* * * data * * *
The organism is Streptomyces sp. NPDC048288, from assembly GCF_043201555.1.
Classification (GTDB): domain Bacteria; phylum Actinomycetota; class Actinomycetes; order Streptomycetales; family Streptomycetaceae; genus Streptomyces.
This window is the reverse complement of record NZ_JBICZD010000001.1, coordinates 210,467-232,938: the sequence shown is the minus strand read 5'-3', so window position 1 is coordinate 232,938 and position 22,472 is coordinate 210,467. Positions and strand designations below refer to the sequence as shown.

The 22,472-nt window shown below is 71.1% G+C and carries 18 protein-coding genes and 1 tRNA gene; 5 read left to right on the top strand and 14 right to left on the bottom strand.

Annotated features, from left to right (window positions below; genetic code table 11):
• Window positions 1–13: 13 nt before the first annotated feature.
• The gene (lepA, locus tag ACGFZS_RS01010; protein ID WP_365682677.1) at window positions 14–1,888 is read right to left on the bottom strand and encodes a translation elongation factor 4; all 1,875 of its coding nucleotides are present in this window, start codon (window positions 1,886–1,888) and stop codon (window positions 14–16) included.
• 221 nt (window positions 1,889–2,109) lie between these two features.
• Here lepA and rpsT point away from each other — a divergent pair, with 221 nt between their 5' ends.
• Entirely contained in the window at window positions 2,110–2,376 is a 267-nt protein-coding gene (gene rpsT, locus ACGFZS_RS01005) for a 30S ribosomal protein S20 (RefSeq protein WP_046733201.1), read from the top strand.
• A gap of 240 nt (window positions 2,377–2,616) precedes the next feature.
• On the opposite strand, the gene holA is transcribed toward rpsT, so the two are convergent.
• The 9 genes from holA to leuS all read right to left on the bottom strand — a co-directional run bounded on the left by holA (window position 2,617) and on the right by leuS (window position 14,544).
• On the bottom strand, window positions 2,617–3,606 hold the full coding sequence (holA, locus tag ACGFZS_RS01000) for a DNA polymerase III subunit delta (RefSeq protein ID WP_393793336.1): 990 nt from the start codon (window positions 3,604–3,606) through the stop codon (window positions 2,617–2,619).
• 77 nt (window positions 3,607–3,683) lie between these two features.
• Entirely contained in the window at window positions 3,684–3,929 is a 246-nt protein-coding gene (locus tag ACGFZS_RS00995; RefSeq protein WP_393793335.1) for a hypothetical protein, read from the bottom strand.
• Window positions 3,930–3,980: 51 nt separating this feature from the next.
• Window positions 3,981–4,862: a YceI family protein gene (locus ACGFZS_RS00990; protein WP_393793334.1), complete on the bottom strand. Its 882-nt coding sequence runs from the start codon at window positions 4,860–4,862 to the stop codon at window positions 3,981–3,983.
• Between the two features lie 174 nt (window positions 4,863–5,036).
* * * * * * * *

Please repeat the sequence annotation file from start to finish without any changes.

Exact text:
The organism is Streptomyces sp. NPDC048288, from assembly GCF_043201555.1.
Classification (GTDB): domain Bacteria; phylum Actinomycetota; class Actinomycetes; order Streptomycetales; family Streptomycetaceae; genus Streptomyces.
This window is the reverse complement of record NZ_JBICZD010000001.1, coordinates 210,467-232,938: the sequence shown is the minus strand read 5'-3', so window position 1 is coordinate 232,938 and position 22,472 is coordinate 210,467. Positions and strand designations below refer to the sequence as shown.

The 22,472-nt window shown below is 71.1% G+C and carries 18 protein-coding genes and 1 tRNA gene; 5 read left to right on the top strand and 14 right to left on the bottom strand.

Annotated features, from left to right (window positions below; genetic code table 11):
• Window positions 1–13: 13 nt before the first annotated feature.
• The gene (lepA, locus tag ACGFZS_RS01010; protein ID WP_365682677.1) at window positions 14–1,888 is read right to left on the bottom strand and encodes a translation elongation factor 4; all 1,875 of its coding nucleotides are present in this window, start codon (window positions 1,886–1,888) and stop codon (window positions 14–16) included.
• 221 nt (window positions 1,889–2,109) lie between these two features.
• Here lepA and rpsT point away from each other — a divergent pair, with 221 nt between their 5' ends.
• Entirely contained in the window at window positions 2,110–2,376 is a 267-nt protein-coding gene (gene rpsT, locus ACGFZS_RS01005) for a 30S ribosomal protein S20 (RefSeq protein WP_046733201.1), read from the top strand.
• A gap of 240 nt (window positions 2,377–2,616) precedes the next feature.
• On the opposite strand, the gene holA is transcribed toward rpsT, so the two are convergent.
• The 9 genes from holA to leuS all read right to left on the bottom strand — a co-directional run bounded on the left by holA (window position 2,617) and on the right by leuS (window position 14,544).
• On the bottom strand, window positions 2,617–3,606 hold the full coding sequence (holA, locus tag ACGFZS_RS01000) for a DNA polymerase III subunit delta (RefSeq protein ID WP_393793336.1): 990 nt from the start codon (window positions 3,604–3,606) through the stop codon (window positions 2,617–2,619).
• 77 nt (window positions 3,607–3,683) lie between these two features.
• Entirely contained in the window at window positions 3,684–3,929 is a 246-nt protein-coding gene (locus tag ACGFZS_RS00995; RefSeq protein WP_393793335.1) for a hypothetical protein, read from the bottom strand.
• Window positions 3,930–3,980: 51 nt separating this feature from the next.
• Window positions 3,981–4,862: a YceI family protein gene (locus ACGFZS_RS00990; protein WP_393793334.1), complete on the bottom strand. Its 882-nt coding sequence runs from the start codon at window positions 4,860–4,862 to the stop codon at window positions 3,981–3,983.
• Between the two features lie 174 nt (window positions 4,863–5,036).